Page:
Environmental impact assessment made easier

21 April 2017

Life Cycle Assessments and Environmental Product Declarations are becoming increasingly important in building materials specification, but there are increasingly user-friendly tools to generate them, writes Dr Shamir Ghumra, director at the BRE Centre for Sustainable Products

We’re blessed with data nowadays; whether it’s about friends and family on social media or related to health implications of our diet. It’s everywhere, and we’re showing no signs of data fatigue.

This is part of a shift towards greater transparency and even accountability. Environmental impact is no different and, in the case of construction materials and products, particularly connected to the terms of Life Cycle Assessment (LCA) and Environmental Product Declarations (EPD).

LCA studies can consider the environmental impact associated with extraction of raw materials, processing and transportation to a facility, where it is then made into primary products, for instance doors, bricks or paving slabs.

They can also consider the distribution chain to site, followed by the use and life of the product; end disposal/ re-use and perhaps even benefits beyond the life cycle.

The results can then be verified by competent individuals as part of an EPD scheme. The result is a verified EPD which not only provides the LCA data at each stage of the life cycle, but also useful information about the product and the assumptions/data sources used in deriving the results.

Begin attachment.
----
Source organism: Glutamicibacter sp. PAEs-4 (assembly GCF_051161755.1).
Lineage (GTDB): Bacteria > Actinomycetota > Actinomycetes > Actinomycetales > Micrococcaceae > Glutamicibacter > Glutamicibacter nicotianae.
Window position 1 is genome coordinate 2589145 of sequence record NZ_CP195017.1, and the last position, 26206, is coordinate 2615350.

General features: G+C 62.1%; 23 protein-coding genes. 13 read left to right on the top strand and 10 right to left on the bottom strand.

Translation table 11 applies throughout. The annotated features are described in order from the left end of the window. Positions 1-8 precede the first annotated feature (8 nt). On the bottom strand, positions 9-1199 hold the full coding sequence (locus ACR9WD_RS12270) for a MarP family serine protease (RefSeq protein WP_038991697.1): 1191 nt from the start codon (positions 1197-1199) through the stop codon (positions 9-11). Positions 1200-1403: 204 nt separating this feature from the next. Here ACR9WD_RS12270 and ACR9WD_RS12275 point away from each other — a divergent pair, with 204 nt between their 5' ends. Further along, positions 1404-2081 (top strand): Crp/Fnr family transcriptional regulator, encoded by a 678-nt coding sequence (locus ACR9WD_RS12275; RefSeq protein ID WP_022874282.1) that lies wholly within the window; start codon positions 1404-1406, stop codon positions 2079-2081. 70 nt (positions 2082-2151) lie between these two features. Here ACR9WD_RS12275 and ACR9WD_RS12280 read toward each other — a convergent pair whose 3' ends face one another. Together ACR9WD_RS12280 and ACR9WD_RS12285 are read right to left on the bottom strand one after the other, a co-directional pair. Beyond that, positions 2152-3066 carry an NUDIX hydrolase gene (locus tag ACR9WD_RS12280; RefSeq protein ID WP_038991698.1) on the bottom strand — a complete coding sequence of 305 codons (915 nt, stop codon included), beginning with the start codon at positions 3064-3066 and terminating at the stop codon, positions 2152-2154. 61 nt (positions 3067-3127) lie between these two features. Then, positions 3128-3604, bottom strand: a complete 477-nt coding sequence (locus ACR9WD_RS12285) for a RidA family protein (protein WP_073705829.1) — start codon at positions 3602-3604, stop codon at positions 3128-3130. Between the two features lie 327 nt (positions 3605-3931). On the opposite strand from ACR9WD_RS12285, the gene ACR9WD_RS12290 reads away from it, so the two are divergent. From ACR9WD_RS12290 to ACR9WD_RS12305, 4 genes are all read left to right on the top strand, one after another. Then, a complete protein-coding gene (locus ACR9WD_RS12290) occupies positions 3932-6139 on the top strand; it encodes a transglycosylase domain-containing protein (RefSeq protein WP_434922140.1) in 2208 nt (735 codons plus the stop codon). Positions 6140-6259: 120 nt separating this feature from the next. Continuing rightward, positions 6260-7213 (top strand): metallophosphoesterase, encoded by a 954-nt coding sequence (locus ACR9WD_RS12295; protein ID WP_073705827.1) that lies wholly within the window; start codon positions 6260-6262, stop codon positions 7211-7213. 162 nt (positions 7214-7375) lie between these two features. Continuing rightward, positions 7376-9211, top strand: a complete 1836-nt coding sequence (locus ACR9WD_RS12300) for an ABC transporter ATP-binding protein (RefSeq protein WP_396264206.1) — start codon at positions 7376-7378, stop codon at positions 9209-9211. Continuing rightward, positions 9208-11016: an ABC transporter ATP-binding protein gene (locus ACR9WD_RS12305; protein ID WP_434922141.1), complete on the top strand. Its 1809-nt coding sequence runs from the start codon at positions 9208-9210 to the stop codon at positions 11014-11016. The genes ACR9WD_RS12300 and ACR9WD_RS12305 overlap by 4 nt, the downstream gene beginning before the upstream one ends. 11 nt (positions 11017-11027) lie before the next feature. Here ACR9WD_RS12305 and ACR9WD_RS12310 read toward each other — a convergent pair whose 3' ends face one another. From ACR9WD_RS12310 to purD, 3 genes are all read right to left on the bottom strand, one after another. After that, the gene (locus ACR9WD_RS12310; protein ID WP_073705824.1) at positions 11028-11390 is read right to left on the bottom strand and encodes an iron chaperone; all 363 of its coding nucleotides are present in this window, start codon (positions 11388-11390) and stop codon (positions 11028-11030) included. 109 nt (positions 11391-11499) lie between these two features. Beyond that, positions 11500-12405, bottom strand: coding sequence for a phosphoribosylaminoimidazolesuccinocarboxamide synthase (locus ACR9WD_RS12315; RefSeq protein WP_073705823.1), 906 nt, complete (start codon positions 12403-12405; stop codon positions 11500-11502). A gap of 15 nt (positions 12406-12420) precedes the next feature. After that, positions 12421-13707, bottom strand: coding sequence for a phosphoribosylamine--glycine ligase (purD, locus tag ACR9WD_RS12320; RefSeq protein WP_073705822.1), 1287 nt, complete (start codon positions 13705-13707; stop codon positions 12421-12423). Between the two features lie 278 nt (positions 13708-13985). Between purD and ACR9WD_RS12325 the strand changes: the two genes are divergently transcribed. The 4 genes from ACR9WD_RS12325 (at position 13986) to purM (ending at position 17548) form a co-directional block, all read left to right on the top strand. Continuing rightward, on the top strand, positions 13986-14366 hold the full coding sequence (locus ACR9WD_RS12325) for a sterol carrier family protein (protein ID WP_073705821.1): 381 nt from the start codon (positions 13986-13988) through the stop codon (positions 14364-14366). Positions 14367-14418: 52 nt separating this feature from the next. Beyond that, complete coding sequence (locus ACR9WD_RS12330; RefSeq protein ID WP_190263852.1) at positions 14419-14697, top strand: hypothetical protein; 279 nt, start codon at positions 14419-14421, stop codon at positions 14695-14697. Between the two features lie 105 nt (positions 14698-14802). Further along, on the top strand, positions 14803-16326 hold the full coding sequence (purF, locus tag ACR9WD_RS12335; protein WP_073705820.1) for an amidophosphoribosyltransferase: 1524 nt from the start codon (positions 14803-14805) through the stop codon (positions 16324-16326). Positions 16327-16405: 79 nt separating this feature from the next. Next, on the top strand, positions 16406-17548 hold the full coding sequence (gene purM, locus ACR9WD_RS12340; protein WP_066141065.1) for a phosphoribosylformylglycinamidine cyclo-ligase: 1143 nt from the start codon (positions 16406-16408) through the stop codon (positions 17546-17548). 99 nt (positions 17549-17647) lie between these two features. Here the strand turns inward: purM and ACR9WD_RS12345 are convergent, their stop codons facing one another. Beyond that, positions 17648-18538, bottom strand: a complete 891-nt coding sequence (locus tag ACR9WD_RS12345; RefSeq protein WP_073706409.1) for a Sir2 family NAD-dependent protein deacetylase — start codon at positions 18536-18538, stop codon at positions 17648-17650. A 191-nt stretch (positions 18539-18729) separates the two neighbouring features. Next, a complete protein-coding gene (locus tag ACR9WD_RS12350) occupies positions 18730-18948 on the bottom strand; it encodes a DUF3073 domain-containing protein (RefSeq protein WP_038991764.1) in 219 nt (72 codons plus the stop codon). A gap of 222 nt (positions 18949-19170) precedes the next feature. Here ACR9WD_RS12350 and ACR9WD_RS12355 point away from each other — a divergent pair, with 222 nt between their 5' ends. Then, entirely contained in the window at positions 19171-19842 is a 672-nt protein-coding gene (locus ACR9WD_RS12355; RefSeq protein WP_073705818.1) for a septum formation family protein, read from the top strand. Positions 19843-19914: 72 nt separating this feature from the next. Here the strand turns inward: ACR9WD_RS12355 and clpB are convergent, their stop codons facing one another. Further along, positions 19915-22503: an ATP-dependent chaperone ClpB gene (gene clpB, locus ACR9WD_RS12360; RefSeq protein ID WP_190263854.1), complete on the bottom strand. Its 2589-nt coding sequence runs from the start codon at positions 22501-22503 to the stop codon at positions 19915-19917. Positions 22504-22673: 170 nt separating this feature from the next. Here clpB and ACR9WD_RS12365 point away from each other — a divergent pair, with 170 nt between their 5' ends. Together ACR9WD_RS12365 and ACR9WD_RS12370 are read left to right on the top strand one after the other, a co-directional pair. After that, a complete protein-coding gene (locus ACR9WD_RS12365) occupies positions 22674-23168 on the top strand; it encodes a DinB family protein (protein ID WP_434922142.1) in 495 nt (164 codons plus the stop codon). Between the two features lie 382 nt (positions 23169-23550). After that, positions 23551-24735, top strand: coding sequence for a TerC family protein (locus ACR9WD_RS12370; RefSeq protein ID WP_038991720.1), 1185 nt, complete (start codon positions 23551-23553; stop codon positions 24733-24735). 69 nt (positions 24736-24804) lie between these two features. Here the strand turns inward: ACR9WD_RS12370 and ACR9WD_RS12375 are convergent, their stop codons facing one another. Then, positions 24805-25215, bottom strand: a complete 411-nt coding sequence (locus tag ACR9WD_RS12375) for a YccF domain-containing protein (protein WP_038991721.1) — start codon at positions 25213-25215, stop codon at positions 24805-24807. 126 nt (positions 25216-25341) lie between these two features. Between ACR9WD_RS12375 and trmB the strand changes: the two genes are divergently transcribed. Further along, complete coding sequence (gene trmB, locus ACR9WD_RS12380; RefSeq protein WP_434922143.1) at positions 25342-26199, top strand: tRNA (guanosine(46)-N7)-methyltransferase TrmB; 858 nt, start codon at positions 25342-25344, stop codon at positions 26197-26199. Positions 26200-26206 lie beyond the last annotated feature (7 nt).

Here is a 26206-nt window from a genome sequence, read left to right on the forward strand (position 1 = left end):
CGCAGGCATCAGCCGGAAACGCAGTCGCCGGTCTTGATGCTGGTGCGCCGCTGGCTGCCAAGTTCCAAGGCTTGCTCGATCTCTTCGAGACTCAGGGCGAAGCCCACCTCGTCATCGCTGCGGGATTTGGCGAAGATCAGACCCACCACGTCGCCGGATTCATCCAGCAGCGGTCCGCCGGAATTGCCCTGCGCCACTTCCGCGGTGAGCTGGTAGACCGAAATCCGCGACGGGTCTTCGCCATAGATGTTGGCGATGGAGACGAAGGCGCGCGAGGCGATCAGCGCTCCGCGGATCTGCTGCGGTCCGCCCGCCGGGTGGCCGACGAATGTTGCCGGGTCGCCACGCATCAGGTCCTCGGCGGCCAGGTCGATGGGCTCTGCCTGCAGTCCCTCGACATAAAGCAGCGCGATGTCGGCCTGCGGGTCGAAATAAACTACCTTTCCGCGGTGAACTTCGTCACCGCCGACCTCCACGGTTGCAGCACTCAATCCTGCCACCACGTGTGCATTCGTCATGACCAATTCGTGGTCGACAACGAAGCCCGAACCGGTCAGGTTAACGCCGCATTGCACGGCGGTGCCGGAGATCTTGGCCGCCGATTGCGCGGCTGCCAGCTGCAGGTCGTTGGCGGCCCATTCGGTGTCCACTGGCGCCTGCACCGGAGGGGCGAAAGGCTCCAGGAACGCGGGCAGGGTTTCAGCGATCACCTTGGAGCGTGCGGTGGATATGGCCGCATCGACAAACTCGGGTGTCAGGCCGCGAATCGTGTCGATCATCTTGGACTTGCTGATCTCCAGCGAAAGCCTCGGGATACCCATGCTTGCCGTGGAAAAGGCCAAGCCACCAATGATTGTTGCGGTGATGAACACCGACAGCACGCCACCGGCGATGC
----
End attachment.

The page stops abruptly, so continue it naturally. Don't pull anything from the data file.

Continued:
BRE operates an EPD scheme to the European standard (EN 15804) which is increasingly becoming the common language of EPDs.

It has verified around 100 EPDs which are all publicly available on www.greenbooklive.com. It also has over two decades’ experience and knowledge on LCA, having pioneered the Environmental Profiles methodology and the Green Guide to Specification, a key part of the materials section in BREEAM for years.

One challenge to getting more EPDs into the market place has been the linear approach taken by some consultants. The narrative relates to the need for an EPD and then the process ensues to create one. BRE wanted to create more value for the company making product manufacture the core of a circular approach to generating LCA results.

Then along came BRE’s LINA, a simple tool that allows product manufacturers to input primary data relating to products and for LCA results to be generated within seconds.

They can use LINA for product development, material optimisation and of course to generate LCA results to obtain a verified EPD. The tool is also pre-verified to EN 15804, so results have a degree of assurance built in.

The British Woodworking Federation (BWF) took the first delivery of LINA late 2016 and have been working with key members to promote its use.

Mumford and Wood were presented with the very first EPD that was verified using results from LINA at Ecobuild. Other BWF members are already working on their own results and we’ll see more in the coming months. The BWF has shown tremendous leadership in adopting LINA as more of their members make the environmental impact of their products more transparent and available.

EPD will have more currency as we evolve our BIM capability and really begin to consider environmental impact at asset level.

Perhaps one day we can see exactly the make-up of the built environment just by scanning it.

Dr Shamir Ghumra, director at the BRE Centre for Sustainable Products